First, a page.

In the 2020 pandemic lockdown, we produced a creative coaching tool called the Reality Coach to free the mind and imagination.  The first volume brings together tools and prompts in a deck of cards. The Reality Coach spans creative methods of speculation, critical reflection, imaginative quests, alongside coaching techniques such as, challenging normalisations, and creating change.

The Reality Coach also explores a curiosity of ours: how the inner mind-scape reflects and influences the outer-body world-scape (and vice versa). To explore this, each card features questions for inner and outer reality change.

As we make plans for the New Year, we thought to share some of our favourite tools from the Reality Coach. So, deal yourself new worlds and ways of thinking.

Want to find out more about the Reality Coach? Please visit: burtonnitta.co.uk/realitycoach/


A tortoise embodies a change in perspective, from destined downward gaze to upturned eyes to the sky. Immobilised on its back, the creature takes a moment to see the world differently.

The two globes showing the magnetic poles of the Earth flank the tortoise. These show a flip between the north and south poles in the planet’s magnetic field. This flip is a periodic event with the last taking place about 780,000 years ago. Scientists think the next flip is due in the very near future. Even what we take for granted, like the magnetic north and south poles, can flip our world on its head.

In flipping our perspective on reality, can we unlock solutions to problems, or other ways to perceive the world? Are we seeing the world with a ‘glass half empty or half full’? We can use the flipping technique to change our position and see from a different direction. This flip can be physically or through fresh eyes and lenses of interpretation. The flip tool also invites us to play on opposing ends of a scale; for instance, up and down, hot and cold, abundance and scarcity, past and future.

Some features of the flipping tool include creating some distance (either in space or time); checking your beliefs and changing your position.

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The skeleton of an idea chooses a skin to take flesh and form. It constructs personas and identities to play out scenarios. It probes what potential futures may be like, if manifested, from the inside out.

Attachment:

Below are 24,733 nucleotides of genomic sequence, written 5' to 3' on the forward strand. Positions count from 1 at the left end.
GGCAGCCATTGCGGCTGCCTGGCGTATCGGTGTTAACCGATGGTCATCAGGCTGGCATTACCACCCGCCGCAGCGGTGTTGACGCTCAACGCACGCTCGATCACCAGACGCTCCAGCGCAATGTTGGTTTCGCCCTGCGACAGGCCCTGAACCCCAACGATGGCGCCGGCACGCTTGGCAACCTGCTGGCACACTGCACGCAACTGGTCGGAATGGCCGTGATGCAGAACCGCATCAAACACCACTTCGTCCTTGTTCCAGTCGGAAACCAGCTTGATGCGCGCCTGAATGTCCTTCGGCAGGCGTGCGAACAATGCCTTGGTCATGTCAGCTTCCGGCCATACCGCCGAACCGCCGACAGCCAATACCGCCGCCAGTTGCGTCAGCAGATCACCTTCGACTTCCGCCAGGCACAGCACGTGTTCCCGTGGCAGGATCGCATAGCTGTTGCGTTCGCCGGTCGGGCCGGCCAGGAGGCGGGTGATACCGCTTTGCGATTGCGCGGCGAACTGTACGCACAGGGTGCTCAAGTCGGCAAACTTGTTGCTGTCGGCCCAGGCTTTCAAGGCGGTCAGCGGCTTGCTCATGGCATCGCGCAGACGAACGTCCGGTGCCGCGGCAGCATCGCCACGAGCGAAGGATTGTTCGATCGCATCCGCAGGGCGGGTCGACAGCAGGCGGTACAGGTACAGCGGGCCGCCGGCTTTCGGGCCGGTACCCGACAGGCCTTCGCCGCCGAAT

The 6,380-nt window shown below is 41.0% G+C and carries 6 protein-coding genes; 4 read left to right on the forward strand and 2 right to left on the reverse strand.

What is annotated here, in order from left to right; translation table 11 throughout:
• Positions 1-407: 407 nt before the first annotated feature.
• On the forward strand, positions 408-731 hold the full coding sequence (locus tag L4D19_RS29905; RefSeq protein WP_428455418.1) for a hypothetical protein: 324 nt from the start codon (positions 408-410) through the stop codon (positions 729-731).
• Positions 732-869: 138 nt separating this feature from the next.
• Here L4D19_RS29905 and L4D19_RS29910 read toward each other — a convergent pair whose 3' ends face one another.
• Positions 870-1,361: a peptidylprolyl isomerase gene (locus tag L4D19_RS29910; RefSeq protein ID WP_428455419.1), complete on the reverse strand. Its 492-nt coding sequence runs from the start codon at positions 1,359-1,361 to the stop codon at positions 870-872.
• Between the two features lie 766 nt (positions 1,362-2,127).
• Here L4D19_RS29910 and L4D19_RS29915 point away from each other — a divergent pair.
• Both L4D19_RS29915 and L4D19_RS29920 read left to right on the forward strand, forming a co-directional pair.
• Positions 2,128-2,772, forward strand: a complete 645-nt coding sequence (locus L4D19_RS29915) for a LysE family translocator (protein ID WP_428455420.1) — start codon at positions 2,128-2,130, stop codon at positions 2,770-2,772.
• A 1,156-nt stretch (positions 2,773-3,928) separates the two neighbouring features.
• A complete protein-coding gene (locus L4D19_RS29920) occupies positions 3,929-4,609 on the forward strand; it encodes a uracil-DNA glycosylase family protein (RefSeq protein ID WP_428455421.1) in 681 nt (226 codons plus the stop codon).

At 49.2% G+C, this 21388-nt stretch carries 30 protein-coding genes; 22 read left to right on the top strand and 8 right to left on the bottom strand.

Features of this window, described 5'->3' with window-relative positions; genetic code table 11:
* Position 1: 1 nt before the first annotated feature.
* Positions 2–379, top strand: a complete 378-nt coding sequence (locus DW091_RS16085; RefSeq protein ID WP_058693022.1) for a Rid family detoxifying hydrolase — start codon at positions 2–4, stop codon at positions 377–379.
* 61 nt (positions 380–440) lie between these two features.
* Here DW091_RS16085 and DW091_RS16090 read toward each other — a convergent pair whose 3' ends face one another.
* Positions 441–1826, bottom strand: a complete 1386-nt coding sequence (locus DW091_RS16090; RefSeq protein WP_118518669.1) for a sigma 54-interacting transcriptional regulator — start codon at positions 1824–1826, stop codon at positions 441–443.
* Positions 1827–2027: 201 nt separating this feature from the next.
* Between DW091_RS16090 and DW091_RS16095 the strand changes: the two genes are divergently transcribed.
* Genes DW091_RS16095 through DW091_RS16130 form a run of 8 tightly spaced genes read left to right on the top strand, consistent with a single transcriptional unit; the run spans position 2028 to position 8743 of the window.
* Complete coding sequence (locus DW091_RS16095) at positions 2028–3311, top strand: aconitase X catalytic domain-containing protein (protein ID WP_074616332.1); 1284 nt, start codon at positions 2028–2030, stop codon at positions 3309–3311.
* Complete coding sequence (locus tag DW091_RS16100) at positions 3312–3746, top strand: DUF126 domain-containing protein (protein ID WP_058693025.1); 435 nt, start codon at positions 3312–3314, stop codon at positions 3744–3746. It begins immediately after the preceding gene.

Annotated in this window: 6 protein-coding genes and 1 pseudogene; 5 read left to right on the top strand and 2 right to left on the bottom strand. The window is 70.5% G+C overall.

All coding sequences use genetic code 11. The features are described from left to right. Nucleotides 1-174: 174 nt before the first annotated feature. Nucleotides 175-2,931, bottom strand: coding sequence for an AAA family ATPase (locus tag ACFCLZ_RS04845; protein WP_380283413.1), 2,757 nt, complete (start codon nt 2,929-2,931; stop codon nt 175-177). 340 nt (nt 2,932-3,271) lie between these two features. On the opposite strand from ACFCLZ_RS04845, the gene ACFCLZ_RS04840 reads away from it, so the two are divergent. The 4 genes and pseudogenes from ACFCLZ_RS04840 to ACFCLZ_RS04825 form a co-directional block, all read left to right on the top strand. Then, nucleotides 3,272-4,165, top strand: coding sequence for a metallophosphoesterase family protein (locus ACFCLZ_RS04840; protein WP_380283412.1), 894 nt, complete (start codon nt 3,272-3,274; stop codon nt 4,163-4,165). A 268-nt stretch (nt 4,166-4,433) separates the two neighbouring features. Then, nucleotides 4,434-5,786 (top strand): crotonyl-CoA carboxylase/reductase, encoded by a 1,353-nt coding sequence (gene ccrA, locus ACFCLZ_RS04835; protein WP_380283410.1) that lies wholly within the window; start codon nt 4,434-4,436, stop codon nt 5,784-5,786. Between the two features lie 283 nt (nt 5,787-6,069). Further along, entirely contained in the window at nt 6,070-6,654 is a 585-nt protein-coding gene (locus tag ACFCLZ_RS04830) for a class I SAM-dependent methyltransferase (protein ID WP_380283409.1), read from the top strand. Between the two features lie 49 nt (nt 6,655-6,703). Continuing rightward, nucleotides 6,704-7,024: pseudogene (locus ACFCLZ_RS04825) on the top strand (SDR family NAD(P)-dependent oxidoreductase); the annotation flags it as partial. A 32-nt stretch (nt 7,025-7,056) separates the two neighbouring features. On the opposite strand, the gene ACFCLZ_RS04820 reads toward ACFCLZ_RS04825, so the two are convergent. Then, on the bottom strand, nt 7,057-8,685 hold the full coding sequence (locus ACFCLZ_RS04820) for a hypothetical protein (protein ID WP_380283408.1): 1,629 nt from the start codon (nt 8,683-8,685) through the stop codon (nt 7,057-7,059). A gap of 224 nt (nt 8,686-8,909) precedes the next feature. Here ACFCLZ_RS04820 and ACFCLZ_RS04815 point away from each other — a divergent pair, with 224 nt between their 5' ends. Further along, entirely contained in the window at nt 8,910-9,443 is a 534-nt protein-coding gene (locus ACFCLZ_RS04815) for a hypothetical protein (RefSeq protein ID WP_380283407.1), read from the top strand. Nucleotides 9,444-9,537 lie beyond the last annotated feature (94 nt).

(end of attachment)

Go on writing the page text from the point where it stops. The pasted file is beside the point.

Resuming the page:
Protoplay is a tool to prototype future artefacts, systems, or worlds. Through play, we can try on our prototypes, use them in a range of situations and spend ‘a day in the life’ in a new world. This allows insights and details to refine and hone ideas - and to discover unexpected revelations.

By protoplaying, we can imagine how an idea may affect the wider world. We can try out realities and embodiments of other ways of being in future times.
The card asks you to test, reflect on findings and adjust to the outcomes. It is a provocation to make or fake, to mock-up, make-up and prop-up other possibilities on the stage of reality. It is a proactive stride into potential changes. It is a move from an idea to an outcome that can push and pull the direction of the future. Try, embody, act, and embrace the realities you imagine.

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A question can be a powerful tool. It’s the way we learn and form models of reality from the world around us. We can unlock exciting potential future directions by crafting the formation of a question.

They are powerful and yet we often overlook them. A question can be an outstretched hand to invite someone to explore imaginary worlds. They invite someone to share their experiences and personal perspectives. Questions can open the mind, stir realisations and be catalysts for transformation. On the flip-side they can close-down a conversation, belittle others, mislead, and shroud agendas. With this in mind, crafting a question is a powerful tool.

We ask: Can a question, in its most effective form, lead to new world views and ways of thinking?

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During the development of Algaculture, our first collaborative project as Burton Nitta, we realised the power of changing the question. The work started life as considering future food. However, the project made a transformational leap when instead of asking: “what might we eat in the future?”, we instead asked: “are there alternative ways to fuel the body?” In challenging our presumption of food and zooming-out to the function of food to power the body, we gained another perspective.

Questions form the basis of talking therapies and coaching. And asking questions in a sequence can facilitate realisations and change. When you next ask a question, take a moment to consider if there are other questions to ask that act as catalysts for development.

... (Volume2 coming soon)

Take home...

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